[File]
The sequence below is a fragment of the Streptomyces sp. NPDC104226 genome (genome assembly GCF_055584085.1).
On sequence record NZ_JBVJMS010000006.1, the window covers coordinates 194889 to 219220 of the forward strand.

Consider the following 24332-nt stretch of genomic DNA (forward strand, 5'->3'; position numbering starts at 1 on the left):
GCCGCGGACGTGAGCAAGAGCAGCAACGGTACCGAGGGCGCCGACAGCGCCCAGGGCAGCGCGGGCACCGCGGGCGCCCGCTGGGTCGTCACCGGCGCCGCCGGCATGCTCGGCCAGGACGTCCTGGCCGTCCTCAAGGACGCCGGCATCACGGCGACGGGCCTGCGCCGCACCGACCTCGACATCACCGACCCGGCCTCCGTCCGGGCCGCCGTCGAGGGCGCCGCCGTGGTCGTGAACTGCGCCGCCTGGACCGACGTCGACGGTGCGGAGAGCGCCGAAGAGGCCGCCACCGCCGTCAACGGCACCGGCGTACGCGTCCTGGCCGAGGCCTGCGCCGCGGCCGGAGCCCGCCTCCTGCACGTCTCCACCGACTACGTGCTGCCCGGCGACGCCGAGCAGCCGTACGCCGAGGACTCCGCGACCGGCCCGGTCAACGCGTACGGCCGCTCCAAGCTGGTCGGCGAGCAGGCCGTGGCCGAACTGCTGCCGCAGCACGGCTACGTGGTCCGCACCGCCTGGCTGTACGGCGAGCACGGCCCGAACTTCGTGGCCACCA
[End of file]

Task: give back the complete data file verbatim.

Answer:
The sequence below is a fragment of the Streptomyces sp. NPDC104226 genome (genome assembly GCF_055584085.1).
On sequence record NZ_JBVJMS010000006.1, the window covers coordinates 194889 to 219220 of the forward strand.

Consider the following 24332-nt stretch of genomic DNA (forward strand, 5'->3'; position numbering starts at 1 on the left):
GCCGCGGACGTGAGCAAGAGCAGCAACGGTACCGAGGGCGCCGACAGCGCCCAGGGCAGCGCGGGCACCGCGGGCGCCCGCTGGGTCGTCACCGGCGCCGCCGGCATGCTCGGCCAGGACGTCCTGGCCGTCCTCAAGGACGCCGGCATCACGGCGACGGGCCTGCGCCGCACCGACCTCGACATCACCGACCCGGCCTCCGTCCGGGCCGCCGTCGAGGGCGCCGCCGTGGTCGTGAACTGCGCCGCCTGGACCGACGTCGACGGTGCGGAGAGCGCCGAAGAGGCCGCCACCGCCGTCAACGGCACCGGCGTACGCGTCCTGGCCGAGGCCTGCGCCGCGGCCGGAGCCCGCCTCCTGCACGTCTCCACCGACTACGTGCTGCCCGGCGACGCCGAGCAGCCGTACGCCGAGGACTCCGCGACCGGCCCGGTCAACGCGTACGGCCGCTCCAAGCTGGTCGGCGAGCAGGCCGTGGCCGAACTGCTGCCGCAGCACGGCTACGTGGTCCGCACCGCCTGGCTGTACGGCGAGCACGGCCCGAACTTCGTGGCCACCA